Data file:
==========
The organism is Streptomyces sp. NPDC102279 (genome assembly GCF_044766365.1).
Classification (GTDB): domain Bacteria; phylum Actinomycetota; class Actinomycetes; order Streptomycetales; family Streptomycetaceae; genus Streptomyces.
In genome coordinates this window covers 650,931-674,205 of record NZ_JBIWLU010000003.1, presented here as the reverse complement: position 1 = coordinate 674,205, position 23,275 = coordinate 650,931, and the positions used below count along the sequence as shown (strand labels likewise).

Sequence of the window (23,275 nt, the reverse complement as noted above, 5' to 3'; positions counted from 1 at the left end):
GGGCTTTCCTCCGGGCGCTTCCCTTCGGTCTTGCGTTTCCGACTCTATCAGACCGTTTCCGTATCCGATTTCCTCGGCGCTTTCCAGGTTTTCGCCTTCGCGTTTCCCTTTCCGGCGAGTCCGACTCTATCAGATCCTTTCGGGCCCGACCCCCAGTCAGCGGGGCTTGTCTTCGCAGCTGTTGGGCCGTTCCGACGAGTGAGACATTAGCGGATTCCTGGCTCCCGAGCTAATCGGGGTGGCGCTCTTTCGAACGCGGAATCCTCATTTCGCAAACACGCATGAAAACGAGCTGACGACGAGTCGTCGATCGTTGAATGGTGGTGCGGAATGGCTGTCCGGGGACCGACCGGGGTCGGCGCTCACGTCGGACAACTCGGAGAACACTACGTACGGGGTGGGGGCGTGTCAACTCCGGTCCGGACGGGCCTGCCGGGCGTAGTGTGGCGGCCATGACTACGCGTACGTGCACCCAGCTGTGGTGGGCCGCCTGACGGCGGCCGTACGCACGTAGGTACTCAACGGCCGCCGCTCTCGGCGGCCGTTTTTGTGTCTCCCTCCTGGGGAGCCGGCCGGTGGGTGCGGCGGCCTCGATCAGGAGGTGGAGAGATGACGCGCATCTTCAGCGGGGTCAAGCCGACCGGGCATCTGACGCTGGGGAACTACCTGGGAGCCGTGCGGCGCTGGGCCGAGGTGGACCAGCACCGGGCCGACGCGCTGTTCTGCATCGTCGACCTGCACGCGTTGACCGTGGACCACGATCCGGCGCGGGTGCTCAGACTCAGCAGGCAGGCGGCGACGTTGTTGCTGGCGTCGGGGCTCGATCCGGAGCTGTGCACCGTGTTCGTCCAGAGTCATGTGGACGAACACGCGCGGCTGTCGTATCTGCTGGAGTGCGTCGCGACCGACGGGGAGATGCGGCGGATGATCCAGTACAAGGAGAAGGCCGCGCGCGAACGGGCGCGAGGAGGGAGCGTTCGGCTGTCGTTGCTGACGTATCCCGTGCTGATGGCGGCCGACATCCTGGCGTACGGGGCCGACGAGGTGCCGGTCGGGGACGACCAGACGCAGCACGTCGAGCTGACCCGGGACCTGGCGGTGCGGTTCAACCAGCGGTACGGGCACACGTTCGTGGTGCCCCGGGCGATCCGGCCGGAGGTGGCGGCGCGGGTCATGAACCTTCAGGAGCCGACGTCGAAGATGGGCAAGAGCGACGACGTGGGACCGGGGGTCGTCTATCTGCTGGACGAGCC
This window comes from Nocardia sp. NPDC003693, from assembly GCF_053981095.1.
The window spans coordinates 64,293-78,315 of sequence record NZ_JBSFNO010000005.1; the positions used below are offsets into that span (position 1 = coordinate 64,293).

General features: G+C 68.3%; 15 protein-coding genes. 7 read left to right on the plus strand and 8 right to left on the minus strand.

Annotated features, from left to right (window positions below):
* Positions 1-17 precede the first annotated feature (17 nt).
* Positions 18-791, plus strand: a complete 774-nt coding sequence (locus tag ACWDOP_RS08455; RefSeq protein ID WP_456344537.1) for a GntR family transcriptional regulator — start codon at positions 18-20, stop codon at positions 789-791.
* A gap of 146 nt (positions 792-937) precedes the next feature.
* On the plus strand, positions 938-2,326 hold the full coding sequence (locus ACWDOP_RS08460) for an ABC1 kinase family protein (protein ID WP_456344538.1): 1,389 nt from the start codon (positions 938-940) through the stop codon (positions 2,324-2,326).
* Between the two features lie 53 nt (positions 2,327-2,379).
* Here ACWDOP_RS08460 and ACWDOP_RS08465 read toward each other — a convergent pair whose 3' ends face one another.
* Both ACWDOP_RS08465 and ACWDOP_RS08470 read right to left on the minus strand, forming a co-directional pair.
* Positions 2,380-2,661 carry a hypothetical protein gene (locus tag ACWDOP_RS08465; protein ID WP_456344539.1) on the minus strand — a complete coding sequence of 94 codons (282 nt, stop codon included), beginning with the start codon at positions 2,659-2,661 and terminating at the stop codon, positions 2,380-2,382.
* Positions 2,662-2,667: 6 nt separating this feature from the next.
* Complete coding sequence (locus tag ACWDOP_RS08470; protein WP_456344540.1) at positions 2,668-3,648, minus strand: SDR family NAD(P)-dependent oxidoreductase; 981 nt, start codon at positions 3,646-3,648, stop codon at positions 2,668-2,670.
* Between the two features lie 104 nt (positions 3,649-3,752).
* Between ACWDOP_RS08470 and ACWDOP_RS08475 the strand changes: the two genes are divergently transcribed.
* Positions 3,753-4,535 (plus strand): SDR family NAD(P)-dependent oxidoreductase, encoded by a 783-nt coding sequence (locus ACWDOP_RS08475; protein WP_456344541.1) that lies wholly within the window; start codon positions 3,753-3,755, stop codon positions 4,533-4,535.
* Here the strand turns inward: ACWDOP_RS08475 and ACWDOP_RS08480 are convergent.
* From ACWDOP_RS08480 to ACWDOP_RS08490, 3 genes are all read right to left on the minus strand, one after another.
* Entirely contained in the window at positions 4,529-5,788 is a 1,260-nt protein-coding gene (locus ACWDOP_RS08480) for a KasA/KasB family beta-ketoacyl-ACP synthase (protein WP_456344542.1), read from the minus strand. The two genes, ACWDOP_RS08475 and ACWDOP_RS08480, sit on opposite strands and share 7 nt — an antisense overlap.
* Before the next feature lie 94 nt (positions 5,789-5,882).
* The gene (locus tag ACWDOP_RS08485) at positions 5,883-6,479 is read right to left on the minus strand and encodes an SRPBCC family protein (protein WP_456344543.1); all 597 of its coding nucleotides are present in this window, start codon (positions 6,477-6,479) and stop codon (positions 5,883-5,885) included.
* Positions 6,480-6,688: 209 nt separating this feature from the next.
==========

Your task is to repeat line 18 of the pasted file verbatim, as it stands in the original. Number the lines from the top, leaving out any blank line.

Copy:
* Positions 2,662-2,667: 6 nt separating this feature from the next.